The issue of the financial crisis will also be raised tomorrow at the regular meeting of the UN Chief Executives Board that will be attended by the heads of the specialized agencies and Bretton Woods institutions.  There will be a stakeout tomorrow after the meeting, at around 6 p.m., with the Deputy Secretary-General, Asha-Rose Migiro, Under-Secretary-General for Economic and Social Affairs Sha Zukang, and the Administrator of UNDP, Kemal Derviş.

**World Food Day Observance at UNHQ

The observation of World Food Day here at UN Headquarters is taking place at 1 p.m. in the Trusteeship Council Chamber.  The Secretary-General will take part in the event, along with the Presidents of the General Assembly and the Economic and Social Council, and the Director-General of the Food and Agriculture Organization.  Former U.S. President Bill Clinton will give the keynote address.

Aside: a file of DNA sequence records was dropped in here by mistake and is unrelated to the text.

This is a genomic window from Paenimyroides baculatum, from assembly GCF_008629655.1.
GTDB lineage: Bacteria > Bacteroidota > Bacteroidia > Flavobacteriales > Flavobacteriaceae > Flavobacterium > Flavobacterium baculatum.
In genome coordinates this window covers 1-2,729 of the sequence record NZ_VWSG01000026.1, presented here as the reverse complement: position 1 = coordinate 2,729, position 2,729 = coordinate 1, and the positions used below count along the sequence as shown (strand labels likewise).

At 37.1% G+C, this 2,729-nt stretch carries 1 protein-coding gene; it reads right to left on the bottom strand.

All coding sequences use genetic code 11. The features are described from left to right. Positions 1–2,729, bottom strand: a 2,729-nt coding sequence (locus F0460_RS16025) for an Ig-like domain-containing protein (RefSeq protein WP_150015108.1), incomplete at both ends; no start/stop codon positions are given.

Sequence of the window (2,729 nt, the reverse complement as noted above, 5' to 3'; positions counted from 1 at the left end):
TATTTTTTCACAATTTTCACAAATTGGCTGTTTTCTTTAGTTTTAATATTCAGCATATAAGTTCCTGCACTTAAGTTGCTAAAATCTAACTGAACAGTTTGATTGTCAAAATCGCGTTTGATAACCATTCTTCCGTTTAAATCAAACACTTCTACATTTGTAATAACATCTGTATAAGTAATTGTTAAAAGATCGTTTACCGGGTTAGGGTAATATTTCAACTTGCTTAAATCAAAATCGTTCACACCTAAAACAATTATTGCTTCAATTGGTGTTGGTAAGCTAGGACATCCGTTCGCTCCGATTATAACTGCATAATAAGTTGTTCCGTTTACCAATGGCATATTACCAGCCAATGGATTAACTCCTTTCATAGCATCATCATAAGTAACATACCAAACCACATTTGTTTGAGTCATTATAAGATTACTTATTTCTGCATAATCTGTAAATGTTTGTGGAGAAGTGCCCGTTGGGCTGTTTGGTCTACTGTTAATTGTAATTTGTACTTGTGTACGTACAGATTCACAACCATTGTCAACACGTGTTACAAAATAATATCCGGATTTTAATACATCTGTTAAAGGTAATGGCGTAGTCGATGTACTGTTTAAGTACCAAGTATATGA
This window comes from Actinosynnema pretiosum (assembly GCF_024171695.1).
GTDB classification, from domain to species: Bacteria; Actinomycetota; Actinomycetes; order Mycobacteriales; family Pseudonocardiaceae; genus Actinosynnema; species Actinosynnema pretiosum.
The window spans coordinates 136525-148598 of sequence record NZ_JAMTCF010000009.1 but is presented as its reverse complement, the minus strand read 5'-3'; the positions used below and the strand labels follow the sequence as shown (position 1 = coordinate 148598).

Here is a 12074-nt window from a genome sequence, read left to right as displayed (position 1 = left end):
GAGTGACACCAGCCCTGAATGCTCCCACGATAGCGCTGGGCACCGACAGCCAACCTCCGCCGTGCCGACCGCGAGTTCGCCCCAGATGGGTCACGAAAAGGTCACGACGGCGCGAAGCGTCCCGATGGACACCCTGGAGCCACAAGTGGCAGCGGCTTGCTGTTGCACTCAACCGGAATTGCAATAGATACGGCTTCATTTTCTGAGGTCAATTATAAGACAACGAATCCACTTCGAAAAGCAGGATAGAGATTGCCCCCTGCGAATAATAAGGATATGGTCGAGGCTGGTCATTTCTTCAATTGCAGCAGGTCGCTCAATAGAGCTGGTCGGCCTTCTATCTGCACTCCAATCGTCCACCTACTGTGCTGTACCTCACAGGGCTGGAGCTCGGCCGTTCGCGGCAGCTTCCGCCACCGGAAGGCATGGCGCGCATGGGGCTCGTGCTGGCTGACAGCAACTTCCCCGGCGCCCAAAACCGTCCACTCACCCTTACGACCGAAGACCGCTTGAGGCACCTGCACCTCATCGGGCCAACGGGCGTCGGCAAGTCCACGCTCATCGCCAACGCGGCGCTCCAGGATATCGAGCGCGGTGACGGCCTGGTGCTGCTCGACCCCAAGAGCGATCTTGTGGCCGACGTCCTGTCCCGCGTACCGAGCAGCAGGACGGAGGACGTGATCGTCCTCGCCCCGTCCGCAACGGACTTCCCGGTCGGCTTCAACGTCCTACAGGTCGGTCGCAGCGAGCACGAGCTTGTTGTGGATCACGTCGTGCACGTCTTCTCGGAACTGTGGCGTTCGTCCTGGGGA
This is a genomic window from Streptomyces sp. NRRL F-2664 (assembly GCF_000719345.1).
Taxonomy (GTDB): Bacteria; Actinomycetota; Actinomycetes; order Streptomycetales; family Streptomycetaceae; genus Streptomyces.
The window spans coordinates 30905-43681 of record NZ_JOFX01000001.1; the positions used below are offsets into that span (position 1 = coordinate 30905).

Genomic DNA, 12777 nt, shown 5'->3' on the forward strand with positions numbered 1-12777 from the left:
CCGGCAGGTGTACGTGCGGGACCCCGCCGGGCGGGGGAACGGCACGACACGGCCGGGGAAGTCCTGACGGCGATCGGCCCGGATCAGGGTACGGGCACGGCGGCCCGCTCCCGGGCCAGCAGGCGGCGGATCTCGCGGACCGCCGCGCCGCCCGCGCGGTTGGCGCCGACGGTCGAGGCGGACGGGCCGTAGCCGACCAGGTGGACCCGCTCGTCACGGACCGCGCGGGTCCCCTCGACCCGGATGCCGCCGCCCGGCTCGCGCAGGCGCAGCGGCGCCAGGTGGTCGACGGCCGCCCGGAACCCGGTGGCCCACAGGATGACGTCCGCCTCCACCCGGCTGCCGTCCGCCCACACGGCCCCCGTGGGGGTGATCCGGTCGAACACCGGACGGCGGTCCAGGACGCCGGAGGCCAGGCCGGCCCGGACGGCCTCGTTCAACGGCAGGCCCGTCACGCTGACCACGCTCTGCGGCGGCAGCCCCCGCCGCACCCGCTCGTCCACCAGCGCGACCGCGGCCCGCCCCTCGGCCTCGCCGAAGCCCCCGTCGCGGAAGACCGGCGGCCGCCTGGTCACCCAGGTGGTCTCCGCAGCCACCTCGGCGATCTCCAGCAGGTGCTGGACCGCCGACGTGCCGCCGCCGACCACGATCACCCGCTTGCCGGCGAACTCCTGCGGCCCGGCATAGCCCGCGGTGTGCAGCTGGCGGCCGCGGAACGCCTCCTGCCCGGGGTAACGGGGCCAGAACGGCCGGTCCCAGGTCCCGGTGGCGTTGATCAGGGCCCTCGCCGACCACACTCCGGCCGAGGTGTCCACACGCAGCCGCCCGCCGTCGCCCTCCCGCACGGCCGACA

In his remarks, the Secretary-General is expected to focus on how the turmoil in the global economy is affecting the poorest of the poor, and that resolute action is needed now.  A comprehensive approach to food security is needed, one that confronts high food and energy prices, as well as climate change and sustainable development.  He urged Governments, when they attend next month’s Financing for Development Conference in Doha, to make sure that the financial crisis does not undermine their commitments to provide more aid and other resources for achieving the Millennium Development Goals and confronting new development challenges.  We have the text of his speech upstairs.

**Secretary-General’s Statement on India